Marine lipid fraction pcso-524tm (Lyprinol®/Omega xl®) of the new zealand green-lipped mussel attenuates hyperpnea-induced bronchoconstriction in asthma1 : Published in Respiratory Medicine July Edition
Researchers: Timothy D. Mickleborough., Cherissa L Vaughn., Ren-Jay Shei., Eliza M. Davis and Daniel P. Wilhite; School of Public Health-Bloomington, Department of Kinesiology, Human Performance and Exercise Biochemistry Laboratory, University of Indiana, USA.
Aim: To evaluate the effect of green-lipped mussel oil supplementation on the airways of people with exercise-induced asthma, in response..
Study participants: 20 participants (aged 20-24 years) with hyperpnea-induced bronchoconstriction - also known as Exercise-Induced Asthma (EIA) or Exercise Induced Bronchoconstriction (EIB) - and a history of shortness of breath, chest tightness, and wheezing after exercise, which was relieved by rescue medication (puffer). None of the participants took daily maintenance medication, but all used rescue medication.
Method: In the randomised, placebo-controlled, double-blind crossover study, the participants were split into two groups – one taking eight tablets of green-lipped mussel oil supplements per day for three weeks and the other group taking a placebo. This was followed by a two-week “wash out” diet to revert to baseline readings, before subjects switched to the alternate diet.
The green-lipped mussel oil supplement used in the study was PCSO-524TM (marketed in Australia as Lyprinol). It is an extract of stabilised lipids from the New Zealand green- lipped mussel, combined with olive oil and vitamin E. It includes the five main lipid classes: sterol esters, sterols, polar lipids, triglycerides and free fatty acids, including eicosapentaenoic acid (EPA) and docosahexaenoic acid (DHA).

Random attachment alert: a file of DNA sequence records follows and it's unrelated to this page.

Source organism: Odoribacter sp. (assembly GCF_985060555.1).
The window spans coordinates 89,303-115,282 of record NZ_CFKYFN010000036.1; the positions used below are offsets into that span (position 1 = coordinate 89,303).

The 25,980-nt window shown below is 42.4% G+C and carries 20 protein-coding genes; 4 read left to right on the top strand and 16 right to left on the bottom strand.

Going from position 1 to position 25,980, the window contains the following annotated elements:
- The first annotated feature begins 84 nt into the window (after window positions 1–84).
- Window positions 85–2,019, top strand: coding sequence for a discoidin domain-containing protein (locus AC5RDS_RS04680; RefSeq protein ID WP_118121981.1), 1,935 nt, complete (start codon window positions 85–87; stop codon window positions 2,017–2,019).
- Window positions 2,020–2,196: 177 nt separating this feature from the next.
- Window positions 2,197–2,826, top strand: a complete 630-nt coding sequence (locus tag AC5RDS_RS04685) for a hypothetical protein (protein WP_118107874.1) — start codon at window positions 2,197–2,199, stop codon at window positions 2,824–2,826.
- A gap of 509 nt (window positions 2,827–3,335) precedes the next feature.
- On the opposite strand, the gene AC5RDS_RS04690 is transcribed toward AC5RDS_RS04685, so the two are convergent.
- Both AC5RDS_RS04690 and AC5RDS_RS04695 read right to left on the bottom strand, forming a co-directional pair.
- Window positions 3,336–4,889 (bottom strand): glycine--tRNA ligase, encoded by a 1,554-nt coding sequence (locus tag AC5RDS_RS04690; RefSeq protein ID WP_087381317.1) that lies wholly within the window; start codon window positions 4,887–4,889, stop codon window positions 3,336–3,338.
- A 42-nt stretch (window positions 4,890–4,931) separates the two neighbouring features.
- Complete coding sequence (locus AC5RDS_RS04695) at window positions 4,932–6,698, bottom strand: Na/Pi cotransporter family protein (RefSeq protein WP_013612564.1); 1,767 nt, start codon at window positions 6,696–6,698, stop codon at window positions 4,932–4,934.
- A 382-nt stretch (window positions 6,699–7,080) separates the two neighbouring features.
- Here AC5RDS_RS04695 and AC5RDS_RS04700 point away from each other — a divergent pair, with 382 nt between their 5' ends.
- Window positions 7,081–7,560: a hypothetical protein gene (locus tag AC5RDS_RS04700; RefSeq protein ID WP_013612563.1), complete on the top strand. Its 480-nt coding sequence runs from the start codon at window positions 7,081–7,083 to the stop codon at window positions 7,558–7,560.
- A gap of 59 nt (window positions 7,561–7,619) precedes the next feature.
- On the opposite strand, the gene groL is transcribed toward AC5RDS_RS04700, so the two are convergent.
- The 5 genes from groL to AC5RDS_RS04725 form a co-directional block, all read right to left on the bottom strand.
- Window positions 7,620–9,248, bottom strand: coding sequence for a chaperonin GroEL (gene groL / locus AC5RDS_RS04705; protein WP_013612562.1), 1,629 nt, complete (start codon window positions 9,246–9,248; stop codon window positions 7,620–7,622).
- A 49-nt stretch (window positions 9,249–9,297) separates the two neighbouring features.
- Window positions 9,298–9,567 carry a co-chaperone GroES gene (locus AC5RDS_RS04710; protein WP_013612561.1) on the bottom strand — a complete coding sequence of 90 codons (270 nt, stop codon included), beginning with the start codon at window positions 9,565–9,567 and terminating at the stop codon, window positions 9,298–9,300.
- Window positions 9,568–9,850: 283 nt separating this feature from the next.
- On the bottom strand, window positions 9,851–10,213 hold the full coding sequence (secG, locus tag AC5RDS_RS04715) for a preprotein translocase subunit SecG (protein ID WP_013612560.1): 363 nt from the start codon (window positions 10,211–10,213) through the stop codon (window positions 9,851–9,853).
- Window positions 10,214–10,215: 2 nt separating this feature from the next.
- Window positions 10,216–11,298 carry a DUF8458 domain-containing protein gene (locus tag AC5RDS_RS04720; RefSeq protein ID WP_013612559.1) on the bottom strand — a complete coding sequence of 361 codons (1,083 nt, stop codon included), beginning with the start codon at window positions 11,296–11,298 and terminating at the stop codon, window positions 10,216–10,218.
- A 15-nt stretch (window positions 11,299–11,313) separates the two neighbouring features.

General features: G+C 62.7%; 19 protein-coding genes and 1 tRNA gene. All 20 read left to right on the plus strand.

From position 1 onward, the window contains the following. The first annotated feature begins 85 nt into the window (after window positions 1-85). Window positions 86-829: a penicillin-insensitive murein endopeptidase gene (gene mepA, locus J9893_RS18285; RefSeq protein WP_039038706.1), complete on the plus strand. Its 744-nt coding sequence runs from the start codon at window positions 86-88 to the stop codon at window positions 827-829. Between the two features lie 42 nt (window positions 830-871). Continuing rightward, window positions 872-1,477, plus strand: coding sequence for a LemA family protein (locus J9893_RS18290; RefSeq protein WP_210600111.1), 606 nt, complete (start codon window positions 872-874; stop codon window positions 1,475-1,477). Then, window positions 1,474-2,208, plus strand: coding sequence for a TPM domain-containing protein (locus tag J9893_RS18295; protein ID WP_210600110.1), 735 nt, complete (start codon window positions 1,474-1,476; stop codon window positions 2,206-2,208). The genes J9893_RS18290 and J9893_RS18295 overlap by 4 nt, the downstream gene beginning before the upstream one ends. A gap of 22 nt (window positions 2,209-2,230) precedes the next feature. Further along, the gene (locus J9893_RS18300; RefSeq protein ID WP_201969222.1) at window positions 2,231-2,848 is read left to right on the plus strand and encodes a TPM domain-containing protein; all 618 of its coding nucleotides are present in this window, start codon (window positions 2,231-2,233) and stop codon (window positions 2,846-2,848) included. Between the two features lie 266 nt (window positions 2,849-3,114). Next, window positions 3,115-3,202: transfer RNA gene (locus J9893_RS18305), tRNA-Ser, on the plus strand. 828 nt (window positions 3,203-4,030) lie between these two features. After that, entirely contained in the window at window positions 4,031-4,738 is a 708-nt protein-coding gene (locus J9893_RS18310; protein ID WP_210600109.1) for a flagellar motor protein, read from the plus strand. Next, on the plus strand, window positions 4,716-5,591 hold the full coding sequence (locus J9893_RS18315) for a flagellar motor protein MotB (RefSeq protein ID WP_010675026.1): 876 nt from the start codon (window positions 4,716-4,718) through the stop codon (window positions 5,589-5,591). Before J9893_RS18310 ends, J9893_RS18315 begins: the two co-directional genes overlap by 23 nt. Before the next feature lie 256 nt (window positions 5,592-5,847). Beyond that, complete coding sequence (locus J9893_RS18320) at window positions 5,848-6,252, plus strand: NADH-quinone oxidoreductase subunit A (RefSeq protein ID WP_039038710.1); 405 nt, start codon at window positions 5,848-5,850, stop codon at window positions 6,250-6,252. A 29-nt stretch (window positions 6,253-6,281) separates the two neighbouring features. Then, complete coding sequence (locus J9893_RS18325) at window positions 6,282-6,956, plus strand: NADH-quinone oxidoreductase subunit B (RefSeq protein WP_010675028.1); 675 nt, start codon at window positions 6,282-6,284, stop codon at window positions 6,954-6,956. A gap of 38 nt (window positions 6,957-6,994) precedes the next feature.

Participants kept a daily asthma diary for three weeks prior to the study to determine a baseline for asthma symptoms, bronchodilator (puffer) use, and peak flow measurements indicating how narrow or obstructed their airways were. A diary was also kept during the trial.
At the end of each three-week period participants underwent pulmonary function tests, before being subjected to a eucapnic voluntary hyperventilation –(EVH) challenge test, which mimics the type of environment and breathing that is experienced during exercise.
After the EVH challenge, a second round of pulmonary function tests were conducted along with a series of urine and exhaled breath tests to measure various markers of airway inflammation.
After three weeks of green-lipped mussel supplementation the following was observed:
- A decrease in the use of rescue medication by an average of 5-10 puffs a day;
- A 57% improvement in lung function (forced expiratory volume) after the EVH challenge test;
- Improvements in asthma symptom scores and peak flow measurements; and
- A decrease in urinary and exhaled markers of airway inflammation markers after the EVH challenge test.
What is Exercise Induced Asthma:
Exercise-induced asthma – also known as Exercise Induced Bronchoconstriction (EIB) or Hyperpnea-Induced Bronchoconstriction (HIB) - is a term commonly used to describe the temporary narrowing of the airways that follows vigorous exercise, particularly in a dry environment. Symptoms include wheezing, coughing, excessive mucus production, difficulty breathing, and/or a tight chest.
Australian Statistics on Exercise Induced Asthma:
Exercise Induced Asthma (EIA) is a common condition that impacts 4 million people in Australia. This represents 90 per cent of Australia’s two million asthmatics and up to 10 per cent of the population who do not have asthma. EIA affects people that exercise at any level - from the everyday jogger to the elite athlete, including up to 20 per cent of Olympic athletes.